Ethics, Children and Research

In response to past ethical issues in research, like Zimbardo with his prison experiment or Milgram and the obedience experiment, ethics codes and standards were developed to protect participants from potential long-term negative impacts. An complex area in ethical research is that of ‘children in research’ in regards to gaining informed consent, protecting the identity of participants and how the role of the researcher impacts upon the study.

Consent is a difficult area to pin down – according to Article 12 on the UN Convention of the Rights of the Child [1], a child should have the same right as an adult to choose if they participate in a study. However, this highlights two important issues:

  • Children are considered less able to recognise their right to participate
  • What happens if a child wishes to participate, but a parent or guardian does not want them to believe?

I believe it’s important to respect a child’s autonomy and allow them to make decisions for themselves. Through the avoidance of deception, and a clear outline of the consequences and advantages of participation then children should be allowed to make their own decisions. However, in young children, with developing decision-making skills, the role of parent/guardian should take priority in to to protect the children, should the research have the potential to cause long term negative impact of which the children may be unaware. It is therefore important that the children and parents/guardians are fully informed about the content of the study, its prospective consequences and its advantages. It is equally important to ensure that children are aware that they can withdraw consent and aren’t required to continue with the study.

This leads to the idea that children are susceptible to the power imbalance – It is unlikely that they believe that they can withdraw consent as they are so often told what to do and what to believe by the adults surrounding them. This requires an assessment of the position of the researcher and their long-term impact on their participants. Children often want to please adults by providing a ‘correct’ answer, and there is a danger that a researcher could impose their own perceptions upon the children [2].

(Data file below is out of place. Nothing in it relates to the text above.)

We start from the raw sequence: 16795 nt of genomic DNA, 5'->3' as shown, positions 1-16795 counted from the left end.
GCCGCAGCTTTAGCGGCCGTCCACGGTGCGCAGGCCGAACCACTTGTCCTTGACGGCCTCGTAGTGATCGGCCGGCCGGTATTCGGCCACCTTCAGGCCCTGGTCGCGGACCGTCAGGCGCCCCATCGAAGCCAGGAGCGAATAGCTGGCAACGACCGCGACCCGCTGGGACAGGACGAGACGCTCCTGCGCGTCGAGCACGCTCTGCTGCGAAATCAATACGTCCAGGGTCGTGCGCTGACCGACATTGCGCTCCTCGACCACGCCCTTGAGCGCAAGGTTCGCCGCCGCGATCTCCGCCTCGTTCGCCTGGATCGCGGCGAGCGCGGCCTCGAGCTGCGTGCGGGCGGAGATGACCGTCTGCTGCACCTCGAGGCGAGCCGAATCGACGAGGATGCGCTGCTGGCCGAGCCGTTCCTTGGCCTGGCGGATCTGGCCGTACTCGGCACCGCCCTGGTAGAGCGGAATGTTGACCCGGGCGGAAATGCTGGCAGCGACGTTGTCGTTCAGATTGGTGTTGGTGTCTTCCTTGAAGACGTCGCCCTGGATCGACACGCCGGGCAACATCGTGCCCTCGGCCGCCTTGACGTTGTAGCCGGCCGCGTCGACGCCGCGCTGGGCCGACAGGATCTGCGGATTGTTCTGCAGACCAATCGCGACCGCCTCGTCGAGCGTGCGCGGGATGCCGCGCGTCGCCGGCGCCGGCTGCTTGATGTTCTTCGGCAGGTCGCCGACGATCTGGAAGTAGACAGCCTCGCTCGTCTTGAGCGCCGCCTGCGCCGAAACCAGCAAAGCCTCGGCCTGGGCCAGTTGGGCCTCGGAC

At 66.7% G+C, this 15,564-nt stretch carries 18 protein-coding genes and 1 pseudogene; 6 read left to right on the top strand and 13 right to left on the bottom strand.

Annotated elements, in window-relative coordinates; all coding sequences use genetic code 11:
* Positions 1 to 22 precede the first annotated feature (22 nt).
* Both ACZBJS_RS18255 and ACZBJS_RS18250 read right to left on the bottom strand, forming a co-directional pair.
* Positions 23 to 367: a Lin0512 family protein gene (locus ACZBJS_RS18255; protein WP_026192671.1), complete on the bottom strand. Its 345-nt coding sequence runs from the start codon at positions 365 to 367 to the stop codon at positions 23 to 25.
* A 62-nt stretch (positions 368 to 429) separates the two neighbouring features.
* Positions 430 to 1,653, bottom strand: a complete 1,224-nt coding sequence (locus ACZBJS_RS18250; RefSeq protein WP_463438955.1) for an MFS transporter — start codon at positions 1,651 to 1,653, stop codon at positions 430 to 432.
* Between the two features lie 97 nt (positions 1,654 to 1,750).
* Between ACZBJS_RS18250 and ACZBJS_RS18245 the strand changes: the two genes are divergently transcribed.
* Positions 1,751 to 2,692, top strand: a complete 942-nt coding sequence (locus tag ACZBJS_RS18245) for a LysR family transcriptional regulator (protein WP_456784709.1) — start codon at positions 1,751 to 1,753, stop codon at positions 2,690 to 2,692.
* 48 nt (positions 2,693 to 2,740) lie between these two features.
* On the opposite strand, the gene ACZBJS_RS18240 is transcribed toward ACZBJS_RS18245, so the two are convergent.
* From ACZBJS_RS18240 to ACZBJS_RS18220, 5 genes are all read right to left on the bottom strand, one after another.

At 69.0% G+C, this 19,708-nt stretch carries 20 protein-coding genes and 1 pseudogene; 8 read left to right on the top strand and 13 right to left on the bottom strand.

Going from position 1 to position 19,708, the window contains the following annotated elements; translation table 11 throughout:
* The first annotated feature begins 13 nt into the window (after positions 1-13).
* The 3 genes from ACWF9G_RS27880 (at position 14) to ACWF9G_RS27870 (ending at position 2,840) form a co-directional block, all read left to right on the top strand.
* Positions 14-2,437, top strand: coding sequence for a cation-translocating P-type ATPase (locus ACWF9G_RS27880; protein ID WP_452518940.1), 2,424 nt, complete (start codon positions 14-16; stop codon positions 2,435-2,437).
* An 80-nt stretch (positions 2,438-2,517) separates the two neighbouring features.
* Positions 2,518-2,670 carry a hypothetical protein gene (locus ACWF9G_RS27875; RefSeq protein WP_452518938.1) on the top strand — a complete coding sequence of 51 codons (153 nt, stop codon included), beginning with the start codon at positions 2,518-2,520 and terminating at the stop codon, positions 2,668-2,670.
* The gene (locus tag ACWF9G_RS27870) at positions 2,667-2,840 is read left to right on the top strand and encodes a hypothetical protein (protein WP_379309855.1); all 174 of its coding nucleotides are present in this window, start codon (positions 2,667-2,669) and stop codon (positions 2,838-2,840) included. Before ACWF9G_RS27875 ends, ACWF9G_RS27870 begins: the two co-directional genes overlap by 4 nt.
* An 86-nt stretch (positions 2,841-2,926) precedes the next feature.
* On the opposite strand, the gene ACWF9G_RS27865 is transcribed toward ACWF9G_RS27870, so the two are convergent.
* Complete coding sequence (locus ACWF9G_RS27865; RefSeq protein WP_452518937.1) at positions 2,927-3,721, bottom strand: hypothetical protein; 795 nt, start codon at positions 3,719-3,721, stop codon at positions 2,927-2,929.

A potential resolution for this issue could be to conduct the research in a space where the children feel comfortable and ‘in-control’, rather than within an adult space. This may help them feel less pressure to “give the correct answer” they believe the researcher is looking for, and encourage their own thoughts and actions [3].

Confidentiality is another big issue within research with children. The aim of research is to publicise results, so it is important to ensure that the children are protected from identification, as they are a vulnerable population. This can be mitigated through the anonymization of identifying features, such as names, locations and communities.

Overall, research with children is both risky and incredibly important. All efforts must be made to prevent harm to the participants, even if this risks the study itself.


[1] UN General Assembly, “Convention on the Rights of the Child”, 20 November 1989, United Nations, Treaty Series, vol. 1577, p. 3

[2] Boyden, Jo and Ennew, Judith, “Children in Focus:  A manual for participatory research”, Save the Children Sweden, 1997.

[3] Morrow, Virginia and Richards, Martin, “The Ethics of Social Research with Children: An Overview”, Children & Society Journal, 10, 1. Blackwell Publishing Ltd. 90-105. 1996

Author: Megan Venn-Wycherley

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